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News & Analysis

Israeli soldiers involved in Mavi Marmara attack to be tried in Turkish Court

Ahmet Aslan

When Israeli soldiers savagely attacked the Mavi Marmara, the flagship of the Gaza-bound aid flotilla on May 30, 2010, they shot and killed nine Turkish activists; 60 others were wounded.

One of those wounded activists, Uğur Süleyman Söylemez has been in intensive care ever since. Images of the heinous Israeli attack on civilian aid ships in international waters caused widespread outrage not only in Turkey but also globally.

Since then the Turkish government has pursued, both domestically and internationally to seek justice for the victims and their families, but with little progress so far. Under Turkish pressure, the United Nations conducted an investigation and published its findings in September 2011 but the report fell far short of Turkish expectations. The UN report was clearly influenced by pro-Zionist governments and found that the Israeli blockade of Gaza was “lawful” and that Israel had the right to enforce it even against civilians who were still in international waters. In order to avoid more direct confrontations with Israel and upset the powerful Zionist lobby further, Turkey initially aimed to pursue justice through international institutions but Ankara may have underestimated the influence of the Zionist lobby.

With the disappointing UN report, Turkey’s hopes faded insofar as international platforms were concerned. It was left with no option but to seek justice using domestic tools since the Turkish public was growing impatient and became frustrated with lack of progress in the pursuit of justice. This increased pressure on the government. Eventually, two years after Israel’s criminal attack, prosecutor Mehmet Akif Ekinci completed the long awaited indictment relating to assault on the Mavi Marmara and submitted it to the Istanbul Criminal Court on May 23, 2012.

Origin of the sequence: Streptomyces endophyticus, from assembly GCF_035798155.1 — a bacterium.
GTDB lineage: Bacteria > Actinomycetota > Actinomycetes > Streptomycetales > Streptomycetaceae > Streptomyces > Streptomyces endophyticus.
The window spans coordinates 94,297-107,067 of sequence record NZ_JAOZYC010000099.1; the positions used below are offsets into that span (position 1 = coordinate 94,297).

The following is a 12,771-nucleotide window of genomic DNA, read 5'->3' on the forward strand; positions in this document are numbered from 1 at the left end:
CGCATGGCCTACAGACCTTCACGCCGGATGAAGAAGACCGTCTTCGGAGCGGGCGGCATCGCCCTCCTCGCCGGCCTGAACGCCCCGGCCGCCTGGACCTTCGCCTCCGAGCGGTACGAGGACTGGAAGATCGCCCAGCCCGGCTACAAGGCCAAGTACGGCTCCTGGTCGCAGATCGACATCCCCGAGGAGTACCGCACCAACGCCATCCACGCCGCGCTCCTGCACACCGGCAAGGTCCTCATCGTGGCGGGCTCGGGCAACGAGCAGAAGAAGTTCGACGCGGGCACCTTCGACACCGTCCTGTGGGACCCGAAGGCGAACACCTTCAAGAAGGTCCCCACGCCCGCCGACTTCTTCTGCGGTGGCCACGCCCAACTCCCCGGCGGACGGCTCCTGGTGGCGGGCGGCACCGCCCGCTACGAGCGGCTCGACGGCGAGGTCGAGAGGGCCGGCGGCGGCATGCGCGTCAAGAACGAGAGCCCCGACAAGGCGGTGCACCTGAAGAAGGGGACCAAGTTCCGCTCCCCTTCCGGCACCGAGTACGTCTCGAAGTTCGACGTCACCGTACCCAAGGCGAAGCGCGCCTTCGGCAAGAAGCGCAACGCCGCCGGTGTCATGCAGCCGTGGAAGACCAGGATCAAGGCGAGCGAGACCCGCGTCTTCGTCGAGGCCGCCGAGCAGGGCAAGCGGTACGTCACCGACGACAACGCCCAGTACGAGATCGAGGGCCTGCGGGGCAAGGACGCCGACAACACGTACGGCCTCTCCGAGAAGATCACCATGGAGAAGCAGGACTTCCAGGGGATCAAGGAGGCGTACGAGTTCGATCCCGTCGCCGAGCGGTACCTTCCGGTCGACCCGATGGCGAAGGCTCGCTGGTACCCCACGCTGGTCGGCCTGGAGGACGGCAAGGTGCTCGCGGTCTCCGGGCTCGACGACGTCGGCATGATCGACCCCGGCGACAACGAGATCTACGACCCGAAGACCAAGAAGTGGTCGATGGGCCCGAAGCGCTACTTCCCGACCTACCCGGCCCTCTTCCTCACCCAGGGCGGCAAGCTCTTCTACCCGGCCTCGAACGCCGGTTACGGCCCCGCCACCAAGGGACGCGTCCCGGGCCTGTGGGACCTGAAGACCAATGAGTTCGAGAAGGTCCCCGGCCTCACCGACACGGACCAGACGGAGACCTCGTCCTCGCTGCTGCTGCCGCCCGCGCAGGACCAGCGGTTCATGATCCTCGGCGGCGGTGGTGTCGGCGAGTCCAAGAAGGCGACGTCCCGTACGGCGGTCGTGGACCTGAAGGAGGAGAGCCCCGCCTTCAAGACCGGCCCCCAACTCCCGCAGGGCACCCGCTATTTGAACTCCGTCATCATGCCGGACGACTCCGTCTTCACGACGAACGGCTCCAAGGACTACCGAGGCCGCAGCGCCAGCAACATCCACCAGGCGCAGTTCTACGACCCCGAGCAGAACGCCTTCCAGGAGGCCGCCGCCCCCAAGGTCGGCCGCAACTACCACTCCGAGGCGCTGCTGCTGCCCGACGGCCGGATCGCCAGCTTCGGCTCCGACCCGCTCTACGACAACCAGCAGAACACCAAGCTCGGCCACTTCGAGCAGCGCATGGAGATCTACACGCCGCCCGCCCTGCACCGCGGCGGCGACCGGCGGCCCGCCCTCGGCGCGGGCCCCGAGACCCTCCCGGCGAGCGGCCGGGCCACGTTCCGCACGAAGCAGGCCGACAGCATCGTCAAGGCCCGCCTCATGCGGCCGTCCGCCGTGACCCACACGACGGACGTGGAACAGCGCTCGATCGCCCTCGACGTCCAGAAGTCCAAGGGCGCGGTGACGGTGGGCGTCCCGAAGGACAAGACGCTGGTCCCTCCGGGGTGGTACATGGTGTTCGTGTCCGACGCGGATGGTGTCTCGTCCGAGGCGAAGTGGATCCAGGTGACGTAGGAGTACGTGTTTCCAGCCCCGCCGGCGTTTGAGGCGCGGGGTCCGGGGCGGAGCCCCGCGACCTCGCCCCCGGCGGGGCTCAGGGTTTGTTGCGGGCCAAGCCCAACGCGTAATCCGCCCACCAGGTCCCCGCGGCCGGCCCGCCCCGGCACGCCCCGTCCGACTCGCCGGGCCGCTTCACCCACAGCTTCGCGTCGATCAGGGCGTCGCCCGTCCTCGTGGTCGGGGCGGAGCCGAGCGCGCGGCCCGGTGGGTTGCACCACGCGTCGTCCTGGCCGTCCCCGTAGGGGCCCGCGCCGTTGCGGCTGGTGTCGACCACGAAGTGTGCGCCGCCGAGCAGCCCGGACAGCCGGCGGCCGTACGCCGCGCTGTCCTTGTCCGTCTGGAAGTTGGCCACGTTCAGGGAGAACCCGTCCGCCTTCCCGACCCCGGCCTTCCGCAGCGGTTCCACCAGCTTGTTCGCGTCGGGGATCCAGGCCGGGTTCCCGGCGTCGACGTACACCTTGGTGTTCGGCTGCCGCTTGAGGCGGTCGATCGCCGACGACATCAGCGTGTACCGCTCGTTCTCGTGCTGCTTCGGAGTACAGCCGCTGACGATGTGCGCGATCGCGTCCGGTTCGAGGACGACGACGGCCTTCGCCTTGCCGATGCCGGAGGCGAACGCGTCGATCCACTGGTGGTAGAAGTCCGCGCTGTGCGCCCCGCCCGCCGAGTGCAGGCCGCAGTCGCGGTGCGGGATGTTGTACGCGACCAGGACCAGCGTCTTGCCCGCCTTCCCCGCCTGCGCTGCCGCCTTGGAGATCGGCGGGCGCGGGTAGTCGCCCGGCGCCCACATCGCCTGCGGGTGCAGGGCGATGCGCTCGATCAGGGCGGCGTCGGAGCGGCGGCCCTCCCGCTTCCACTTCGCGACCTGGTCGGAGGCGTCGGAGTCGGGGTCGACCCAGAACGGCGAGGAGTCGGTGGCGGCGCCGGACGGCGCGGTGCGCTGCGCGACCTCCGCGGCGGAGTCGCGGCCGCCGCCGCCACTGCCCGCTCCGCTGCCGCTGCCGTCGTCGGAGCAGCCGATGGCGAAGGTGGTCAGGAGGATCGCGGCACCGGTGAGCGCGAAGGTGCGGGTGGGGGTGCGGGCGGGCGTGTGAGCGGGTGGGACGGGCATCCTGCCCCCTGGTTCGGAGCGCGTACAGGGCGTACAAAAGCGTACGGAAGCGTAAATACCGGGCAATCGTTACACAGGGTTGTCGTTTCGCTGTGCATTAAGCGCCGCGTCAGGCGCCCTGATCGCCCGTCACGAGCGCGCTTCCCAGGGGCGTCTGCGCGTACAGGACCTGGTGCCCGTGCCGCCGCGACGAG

There are allegations that the government has been trying to slow the investigation. For instance, the National Intelligence Organization (MIT) did not respond to the Prosecutor’s query regarding the identities of Israeli officials who were involved in the killings. The Foreign Ministry, headed by Ahmet Davutoglu also did not respond to the Prosecutor’s query, further prolonging the process. Identifying suspects is an important part of the Turkish legal procedure to complete the indictment; without establishing the identities of the suspects legal procedures cannot commence. Thus, the attitude of MIT and the foreign ministry which are both well equipped to answer such queries, has led the victims’ families to conclude that the government was reluctant to launch domestic legal proceedings.

The lawyers who represent the victims’ families and İnsan Hak ve Hürriyetleri İnsani Yardım Vakfı, the Turkish Humanitarian organization that goes by the initials IHH, have also been pressing the prosecution so that legal proceedings can begin immediately. Lawyers for the victims’ families submitted a complaint to the Supreme Council of Judges and Public Prosecutors against the prosecutors for deliberately slowing the investigation. The aim was to keep up the pressure on the prosecution.

According to reports the lawyers held a meeting with Turan Çolakkadı, the Chief Prosecutor of Istanbul district one day before the submission of the indictment and the lawyers provided them with the names and details of Israeli soldiers who were involved in the attack. They collected the information from Facebook and other internet sources. After this meeting the prosecutors decided to go ahead with the indictment.